Interview with Eddie Ray Arnold
Originally from Colorado, Eddie Ray Arnold settled in North Georgia as a family man before bringing his modern style of 90s country music to the Music City, Nashville, Tennessee. With songs like his road trip anthem "Beautiful Day", and his single "What If I Don't", it’s evident that Eddie has something to say and knows how he wants to say it. When he takes the stage, Eddie's high energy shows are fully intended to entertain and rock your country world.
What got you into music, and if you had not gotten into music what would you be doing today?
In the words of Luke Combs “I'd still be doin' this if I wasn't doin' this”. Music has always been a big part of my life. I’m not sure exactly what got me into music besides hearing it. How could I not? Regardless of what I’d be doing, music would be involved. It has been a constant in my life.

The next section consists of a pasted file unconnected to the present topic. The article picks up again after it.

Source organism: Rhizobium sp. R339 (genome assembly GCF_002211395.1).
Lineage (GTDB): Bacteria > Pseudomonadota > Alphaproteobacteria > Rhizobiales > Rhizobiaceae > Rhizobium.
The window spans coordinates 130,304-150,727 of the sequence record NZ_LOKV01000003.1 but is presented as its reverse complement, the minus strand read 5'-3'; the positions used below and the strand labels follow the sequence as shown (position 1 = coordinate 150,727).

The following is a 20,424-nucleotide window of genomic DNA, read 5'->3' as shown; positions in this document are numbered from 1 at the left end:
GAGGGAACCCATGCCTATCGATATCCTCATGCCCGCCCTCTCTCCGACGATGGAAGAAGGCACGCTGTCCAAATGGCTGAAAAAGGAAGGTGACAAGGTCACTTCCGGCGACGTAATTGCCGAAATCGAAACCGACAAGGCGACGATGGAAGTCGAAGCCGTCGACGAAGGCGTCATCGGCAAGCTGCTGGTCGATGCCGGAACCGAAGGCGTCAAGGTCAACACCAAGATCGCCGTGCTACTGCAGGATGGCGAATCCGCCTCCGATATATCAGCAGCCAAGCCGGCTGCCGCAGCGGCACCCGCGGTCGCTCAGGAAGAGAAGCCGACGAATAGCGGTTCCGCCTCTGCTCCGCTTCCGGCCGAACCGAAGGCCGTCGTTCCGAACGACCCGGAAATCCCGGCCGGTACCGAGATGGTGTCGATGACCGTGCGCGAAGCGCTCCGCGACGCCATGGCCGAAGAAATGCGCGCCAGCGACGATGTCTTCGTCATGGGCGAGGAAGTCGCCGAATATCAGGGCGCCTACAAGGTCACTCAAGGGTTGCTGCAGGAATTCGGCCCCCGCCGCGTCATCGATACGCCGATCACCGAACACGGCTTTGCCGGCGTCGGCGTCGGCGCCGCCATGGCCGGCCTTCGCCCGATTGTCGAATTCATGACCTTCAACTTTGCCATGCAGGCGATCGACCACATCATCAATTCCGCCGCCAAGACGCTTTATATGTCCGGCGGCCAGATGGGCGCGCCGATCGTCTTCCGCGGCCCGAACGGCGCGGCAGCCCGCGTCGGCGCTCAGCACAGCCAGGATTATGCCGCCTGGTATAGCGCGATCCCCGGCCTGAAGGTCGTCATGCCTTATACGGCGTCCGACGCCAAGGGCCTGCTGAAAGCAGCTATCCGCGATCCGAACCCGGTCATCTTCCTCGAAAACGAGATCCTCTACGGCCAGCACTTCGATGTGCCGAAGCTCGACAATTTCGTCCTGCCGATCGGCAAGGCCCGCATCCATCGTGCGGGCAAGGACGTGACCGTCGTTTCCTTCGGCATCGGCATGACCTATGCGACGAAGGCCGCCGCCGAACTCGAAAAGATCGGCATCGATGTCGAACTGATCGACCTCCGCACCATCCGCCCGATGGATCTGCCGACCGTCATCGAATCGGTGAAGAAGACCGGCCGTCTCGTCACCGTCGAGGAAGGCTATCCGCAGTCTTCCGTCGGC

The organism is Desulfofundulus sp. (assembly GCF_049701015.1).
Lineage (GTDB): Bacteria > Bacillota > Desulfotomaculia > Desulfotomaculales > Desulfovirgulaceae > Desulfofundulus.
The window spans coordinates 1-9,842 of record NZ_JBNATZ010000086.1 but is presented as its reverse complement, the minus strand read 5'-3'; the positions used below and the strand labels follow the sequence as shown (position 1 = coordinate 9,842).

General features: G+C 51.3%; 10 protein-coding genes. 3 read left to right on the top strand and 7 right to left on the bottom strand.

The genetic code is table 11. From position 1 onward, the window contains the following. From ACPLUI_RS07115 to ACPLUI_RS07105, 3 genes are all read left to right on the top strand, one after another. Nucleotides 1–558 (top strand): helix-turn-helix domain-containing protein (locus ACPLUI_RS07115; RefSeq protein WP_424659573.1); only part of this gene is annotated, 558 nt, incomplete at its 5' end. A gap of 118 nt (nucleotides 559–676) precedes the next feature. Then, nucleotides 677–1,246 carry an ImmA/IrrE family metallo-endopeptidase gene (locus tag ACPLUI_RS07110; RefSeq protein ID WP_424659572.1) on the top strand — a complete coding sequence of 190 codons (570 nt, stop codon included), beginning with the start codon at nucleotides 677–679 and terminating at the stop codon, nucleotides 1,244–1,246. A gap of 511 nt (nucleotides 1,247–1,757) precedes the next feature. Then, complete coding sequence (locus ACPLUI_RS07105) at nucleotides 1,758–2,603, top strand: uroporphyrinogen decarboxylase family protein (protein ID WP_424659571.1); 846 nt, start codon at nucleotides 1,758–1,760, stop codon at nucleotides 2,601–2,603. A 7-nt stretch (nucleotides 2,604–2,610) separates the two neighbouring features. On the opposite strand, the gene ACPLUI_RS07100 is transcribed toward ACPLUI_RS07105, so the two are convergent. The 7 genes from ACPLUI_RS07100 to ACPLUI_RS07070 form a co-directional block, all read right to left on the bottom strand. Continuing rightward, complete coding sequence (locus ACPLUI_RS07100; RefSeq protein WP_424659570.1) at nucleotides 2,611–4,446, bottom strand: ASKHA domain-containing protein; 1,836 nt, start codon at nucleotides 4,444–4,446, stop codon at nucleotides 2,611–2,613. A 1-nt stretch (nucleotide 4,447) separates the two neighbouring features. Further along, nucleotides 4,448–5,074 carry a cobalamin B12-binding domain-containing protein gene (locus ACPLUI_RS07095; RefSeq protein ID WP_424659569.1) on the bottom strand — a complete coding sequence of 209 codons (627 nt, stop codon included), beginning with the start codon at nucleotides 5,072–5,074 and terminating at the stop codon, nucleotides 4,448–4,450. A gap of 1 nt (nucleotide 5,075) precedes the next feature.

What do you like to do when you are not playing music and how does that influence your creativity?
Family. I spend so much time with my family. I like watching movies, reading, and hanging with friends. Stories. I love a good story and hearing people tell their stories. There are so many experiences and stories to draw from for ideas and directions.
How long has music been your career?
I have been performing or playing for over 30 years in one way or another but after a good run as a cover band singer, I returned to a solo career in the country about 2 years ago.
Where are you based out of and how did that influence your music?
I am now based out of the Nashville area. My career was already on a good climb but moving to Nashville has taken me to another level. There is a real reason this is called Music City USA.